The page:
After a brief, high profile debate, proposals to create a new bankruptcy framework for states dropped from sight in Washington in early 2011. With the debate’s initial passions having cooled, at least for a time, we can now consider state bankruptcy, as well as other responses to states’ fiscal crisis, a bit more quietly and carefully. In this Article, I begin by briefly outlining a theoretical and practical case for state bankruptcy. Because I have developed these arguments in much more detail in companion work, I will keep the discussion comparatively brief. My particular concern here is, as the title suggests, on developing a bankruptcy framework from the ground up. After briefly discussing what bankruptcy is, and some of the confusion befogging this term, I will argue that state bankruptcy should emphasize five key objectives, an approach I will compare to two possible alternatives. I then will consider six facets of the bankruptcy case: initiation; proposing a reorganization plan; the role of a stay, reachback provisions and confirmation rules; the possibility of “guillotines” or “checks” tailored to the state bankruptcy context; financing; and the structure of the bankruptcy court.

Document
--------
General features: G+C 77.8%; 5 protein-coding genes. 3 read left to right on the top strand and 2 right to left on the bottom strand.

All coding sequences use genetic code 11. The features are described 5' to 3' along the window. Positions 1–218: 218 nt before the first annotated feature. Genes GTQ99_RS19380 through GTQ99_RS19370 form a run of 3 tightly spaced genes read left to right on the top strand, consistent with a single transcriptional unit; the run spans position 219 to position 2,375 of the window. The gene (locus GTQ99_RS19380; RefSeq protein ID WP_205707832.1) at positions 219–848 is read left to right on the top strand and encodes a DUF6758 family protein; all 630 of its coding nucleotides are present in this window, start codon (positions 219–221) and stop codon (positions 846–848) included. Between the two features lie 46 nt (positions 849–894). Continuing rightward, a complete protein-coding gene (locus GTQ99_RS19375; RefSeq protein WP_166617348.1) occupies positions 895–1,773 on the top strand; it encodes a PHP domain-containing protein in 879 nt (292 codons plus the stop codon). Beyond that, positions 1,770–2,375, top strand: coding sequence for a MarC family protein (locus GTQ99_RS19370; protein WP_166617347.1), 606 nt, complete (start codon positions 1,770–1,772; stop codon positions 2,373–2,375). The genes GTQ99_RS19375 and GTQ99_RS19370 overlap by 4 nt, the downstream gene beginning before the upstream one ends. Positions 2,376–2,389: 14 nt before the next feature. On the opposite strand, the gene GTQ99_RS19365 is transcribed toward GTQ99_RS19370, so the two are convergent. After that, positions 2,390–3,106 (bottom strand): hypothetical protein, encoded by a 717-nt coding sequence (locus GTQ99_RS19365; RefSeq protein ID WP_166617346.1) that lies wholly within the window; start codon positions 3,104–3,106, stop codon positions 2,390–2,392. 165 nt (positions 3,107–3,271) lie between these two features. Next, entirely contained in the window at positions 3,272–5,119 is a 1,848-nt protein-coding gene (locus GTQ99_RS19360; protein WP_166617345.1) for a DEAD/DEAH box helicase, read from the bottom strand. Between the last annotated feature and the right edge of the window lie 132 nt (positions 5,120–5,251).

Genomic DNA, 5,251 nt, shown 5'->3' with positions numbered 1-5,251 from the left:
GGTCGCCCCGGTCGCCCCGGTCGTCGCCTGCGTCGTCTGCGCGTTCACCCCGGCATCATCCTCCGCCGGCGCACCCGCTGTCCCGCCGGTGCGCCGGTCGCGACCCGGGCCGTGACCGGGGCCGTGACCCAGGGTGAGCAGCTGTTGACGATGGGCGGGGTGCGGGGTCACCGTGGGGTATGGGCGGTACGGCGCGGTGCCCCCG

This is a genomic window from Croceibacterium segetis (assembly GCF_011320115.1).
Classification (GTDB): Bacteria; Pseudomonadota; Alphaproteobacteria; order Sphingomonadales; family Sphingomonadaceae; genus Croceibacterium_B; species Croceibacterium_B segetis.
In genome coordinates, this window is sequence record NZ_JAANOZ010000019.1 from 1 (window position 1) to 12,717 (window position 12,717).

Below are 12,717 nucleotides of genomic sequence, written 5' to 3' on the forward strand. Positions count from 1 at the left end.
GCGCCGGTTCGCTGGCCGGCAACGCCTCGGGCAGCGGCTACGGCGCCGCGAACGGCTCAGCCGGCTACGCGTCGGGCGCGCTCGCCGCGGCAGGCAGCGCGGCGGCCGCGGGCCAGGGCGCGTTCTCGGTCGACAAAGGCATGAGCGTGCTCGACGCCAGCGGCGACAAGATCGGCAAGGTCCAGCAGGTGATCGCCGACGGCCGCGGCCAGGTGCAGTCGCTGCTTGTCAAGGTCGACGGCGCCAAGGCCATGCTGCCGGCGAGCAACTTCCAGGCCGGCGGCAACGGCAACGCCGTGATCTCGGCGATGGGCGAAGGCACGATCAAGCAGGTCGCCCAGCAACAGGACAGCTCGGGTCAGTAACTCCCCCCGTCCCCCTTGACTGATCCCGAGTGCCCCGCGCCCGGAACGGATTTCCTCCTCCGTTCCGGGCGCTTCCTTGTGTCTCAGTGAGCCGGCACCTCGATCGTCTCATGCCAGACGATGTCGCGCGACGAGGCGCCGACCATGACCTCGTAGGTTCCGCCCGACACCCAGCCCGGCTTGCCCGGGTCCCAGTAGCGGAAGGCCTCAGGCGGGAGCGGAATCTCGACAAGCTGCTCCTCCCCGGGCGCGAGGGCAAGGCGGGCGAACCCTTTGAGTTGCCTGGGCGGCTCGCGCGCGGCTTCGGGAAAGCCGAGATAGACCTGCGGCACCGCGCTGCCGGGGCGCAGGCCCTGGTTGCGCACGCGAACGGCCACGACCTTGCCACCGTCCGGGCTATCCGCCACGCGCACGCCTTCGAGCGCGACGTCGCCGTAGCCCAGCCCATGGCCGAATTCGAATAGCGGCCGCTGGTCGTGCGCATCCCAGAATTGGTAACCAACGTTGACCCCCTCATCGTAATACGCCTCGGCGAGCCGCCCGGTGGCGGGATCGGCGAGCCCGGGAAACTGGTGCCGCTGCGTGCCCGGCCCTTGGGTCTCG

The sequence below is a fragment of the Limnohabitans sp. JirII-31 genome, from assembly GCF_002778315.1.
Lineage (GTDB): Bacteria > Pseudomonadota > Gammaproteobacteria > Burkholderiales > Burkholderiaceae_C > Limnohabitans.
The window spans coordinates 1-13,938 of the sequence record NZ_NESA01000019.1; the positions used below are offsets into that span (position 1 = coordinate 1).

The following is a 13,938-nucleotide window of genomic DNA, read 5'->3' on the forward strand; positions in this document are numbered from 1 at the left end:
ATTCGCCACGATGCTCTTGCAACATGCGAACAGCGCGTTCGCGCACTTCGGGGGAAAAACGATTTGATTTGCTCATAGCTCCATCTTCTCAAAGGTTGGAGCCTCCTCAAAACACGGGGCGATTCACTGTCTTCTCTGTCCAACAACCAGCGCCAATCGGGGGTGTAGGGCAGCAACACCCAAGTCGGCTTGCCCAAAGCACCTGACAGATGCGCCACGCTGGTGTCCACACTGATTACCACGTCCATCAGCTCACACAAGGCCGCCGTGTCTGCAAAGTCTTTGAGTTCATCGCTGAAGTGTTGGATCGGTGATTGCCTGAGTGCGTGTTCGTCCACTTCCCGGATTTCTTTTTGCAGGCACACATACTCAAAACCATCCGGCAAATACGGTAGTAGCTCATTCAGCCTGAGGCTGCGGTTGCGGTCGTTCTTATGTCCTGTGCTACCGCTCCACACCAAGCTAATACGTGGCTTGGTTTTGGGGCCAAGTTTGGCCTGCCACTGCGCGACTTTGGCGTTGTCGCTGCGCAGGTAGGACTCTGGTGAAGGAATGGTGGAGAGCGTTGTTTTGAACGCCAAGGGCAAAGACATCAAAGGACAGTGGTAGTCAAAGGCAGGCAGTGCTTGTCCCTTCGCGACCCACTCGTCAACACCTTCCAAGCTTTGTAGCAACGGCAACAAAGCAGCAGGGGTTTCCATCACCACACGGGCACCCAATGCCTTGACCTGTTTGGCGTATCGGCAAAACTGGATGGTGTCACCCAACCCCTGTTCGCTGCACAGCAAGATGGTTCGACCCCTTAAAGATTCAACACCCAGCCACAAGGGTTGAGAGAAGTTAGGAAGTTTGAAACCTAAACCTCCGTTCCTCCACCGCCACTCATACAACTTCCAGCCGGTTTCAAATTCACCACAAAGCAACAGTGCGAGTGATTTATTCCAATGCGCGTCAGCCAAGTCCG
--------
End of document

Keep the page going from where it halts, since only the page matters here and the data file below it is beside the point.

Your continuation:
Framework for bankruptcy provisions for the states, reorganization, state government debt, bonds, markets, legislation
Skeel, David A. Jr., "State Bankruptcy from the Ground Up" (2011). Faculty Scholarship at Penn Law. 371.
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